According to DGHS, 46.71% of the deaths from Covid-19 infection in Bangladesh were from the above 60 age group, and 28.71% of the deaths from 51-60 age group
Bangladesh is set to overtake Italy in terms of number of confirmed Covid-19 cases by this week, although the pandemic reached the European hotspot more than a month earlier compared to the South Asian nation.
Italy became the first country after China, the birthplace of the SARS CoV 2 virus or Covid-19, to be plagued with spiralling cases of infection and deaths. Global media reports suggest that it took Italy five months to bring the situation under control.
According to the worldometers, Italy, a country of 60 million people, reported a total of 248,419 cases and 35,171 deaths since the beginning of the outbreak, ensuring no new cases and deaths recorded in last 24 hours from 9pm of Wednesday.
Although Bangladesh is set to move past Italy to become the 15th mostly Covid-19 affected country in the world, Bangladesh’s death toll from the deadly infection remain far less than the European nation.
As of Wednesday, Bangladesh recorded a total of 246,674 cases with 3,267 deaths since the first detection of Covid 19 cases in the country on March 8.
Bangladesh’s Directorate General of health Services (DGHS), the body responsible to keep track of the status of the pandemic in the country, said 33 deaths and 2,654 new cases were recorded in last 24 hours.
According to worldometers till 9pm of August 5, Italy performed 115,537 tests per million people whereas Bangladesh performed only 7,355 tests per million people.
Why Bangladesh has a lower death toll?
Although no specific reason has been identified that has kept deaths from Covid-19 lower in Bangladesh compared to other nations, public health and healthcare experts believe that the country’s demographic age dividend could be a probable reason.
According to DGHS, 46.71% of the deaths from Covid-19 infection in Bangladesh were from the above 60 age group, and 28.71% of the deaths from 51-60 age group.
Infectious disease expert and National Institute of Preventive and Social Medicine (NIPSOM) Professor Be-Nazir Ahmed said countries with higher number of deaths mostly have a large percentage of senior citizens in their population.
“Covid 19 is a disease that affects multiple organs in the body. Elderly people, whose bodies have already been compromised, appear to be the biggest victims of the virus,” he added.
He also opined that health authorities in Bangladesh reap the benefit of nothing but the age dividend in this case as there was a clear lack of leadership in the Covid-19 management in the country.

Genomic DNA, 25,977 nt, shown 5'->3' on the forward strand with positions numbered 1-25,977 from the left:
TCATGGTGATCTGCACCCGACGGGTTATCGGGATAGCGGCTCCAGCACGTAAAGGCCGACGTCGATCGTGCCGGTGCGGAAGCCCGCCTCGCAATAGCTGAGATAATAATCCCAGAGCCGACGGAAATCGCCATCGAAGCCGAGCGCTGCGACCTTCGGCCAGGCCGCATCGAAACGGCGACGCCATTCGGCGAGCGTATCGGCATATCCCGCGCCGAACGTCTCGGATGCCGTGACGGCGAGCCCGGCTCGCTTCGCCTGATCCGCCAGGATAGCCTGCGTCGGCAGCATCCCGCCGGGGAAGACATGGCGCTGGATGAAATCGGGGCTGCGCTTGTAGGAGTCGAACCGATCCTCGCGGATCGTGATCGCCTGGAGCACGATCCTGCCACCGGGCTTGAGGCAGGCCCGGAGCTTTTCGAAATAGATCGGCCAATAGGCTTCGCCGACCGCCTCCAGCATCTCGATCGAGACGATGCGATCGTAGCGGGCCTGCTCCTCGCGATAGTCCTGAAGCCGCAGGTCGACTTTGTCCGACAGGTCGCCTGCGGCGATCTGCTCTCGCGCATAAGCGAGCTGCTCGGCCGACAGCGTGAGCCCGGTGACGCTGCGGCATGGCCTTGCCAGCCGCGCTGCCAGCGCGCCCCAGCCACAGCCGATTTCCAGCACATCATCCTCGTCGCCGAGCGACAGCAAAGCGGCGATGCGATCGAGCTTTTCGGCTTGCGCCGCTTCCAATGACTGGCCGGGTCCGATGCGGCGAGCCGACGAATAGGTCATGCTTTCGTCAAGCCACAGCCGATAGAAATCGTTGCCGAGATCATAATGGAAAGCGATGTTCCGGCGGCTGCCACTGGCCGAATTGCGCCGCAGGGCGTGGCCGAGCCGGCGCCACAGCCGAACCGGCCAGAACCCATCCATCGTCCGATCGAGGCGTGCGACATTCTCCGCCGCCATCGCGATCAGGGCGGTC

Among the top 25 Covid-19 affected countries, only Qatar, Philippines and Saudi Arabia reported lower number of deaths than Bangladesh.
“In the last five months after the first case of Covid 19 was identified in the country, the government has failed to ensure proper pandemic measures and treatment for all,” said Prof Dr Rashid-E-Mahbub, chairman of the National Committee on Health Rights Movement.
“That’s why despite a good number of people being infected till now, a major share of beds in Covid-19 hospitals still remain unoccupied,” he added.
“It is a great fortune for the country that the number of deaths has been lower than anticipated,” said Prof Dr Rashid, who is also a former president of Bangladesh Medical Association (BMA).
A DGHS official told Dhaka Tribune that the probable reason behind lower number of deaths may be because the virus appears to be more infectious and less deadly in the country. The official, however, said a valid research needs to be conducted to confirm the cause.
What Bangladesh could have learned from Italy in combating Covid-19?
When Italy was heading towards its peak, Bangladesh was only starting to encounter the disease.
Italy introduced many good practices, including triage for combating coronavirus since early March in a more scientific way.
According to an article -- Lessons from Italy’s Response to Coronavirus – the Harvard Business Review hailed the Covid-19 management measures taken by Italy, specially that of in Lombardy and Veneto region.
According to the report, Veneto’s multi-pronged strategy included extensive testing of symptomatic and asymptomatic cases, proactive tracing of potential positives, strong emphasis on home diagnosis and care, whenever possible, samples collection directly from a patient’s home and then processed in regional and local university labs, specific efforts to monitor and protect health care and other essential workers.
Unfortunately, Bangladesh has learned nothing from Italy’s experience in combating Covid-19, said NIPSOM Professor Be-Nazir Ahmed, adding that that’s why when many countries like Italy and Spain in Europe were applying scientific approaches and technologies in fighting the virus, Bangladesh could not manage it properly.
From the very beginning, there were no required number of tests as well as failure in ensuring treatment, isolation and quarantine facilities, he explained.
“That’s why people received the wrong massage and remained unaware,” he added, saying that the mass public was struck by panic at the beginning but has now turned very relaxed towards the pandemic, which could bring a new disaster in the country if a second wave emerges.
On the other hand, healthcare professionals, who are the key to provide health services, were getting infected and the health care facilities remain underutilized, the professor said.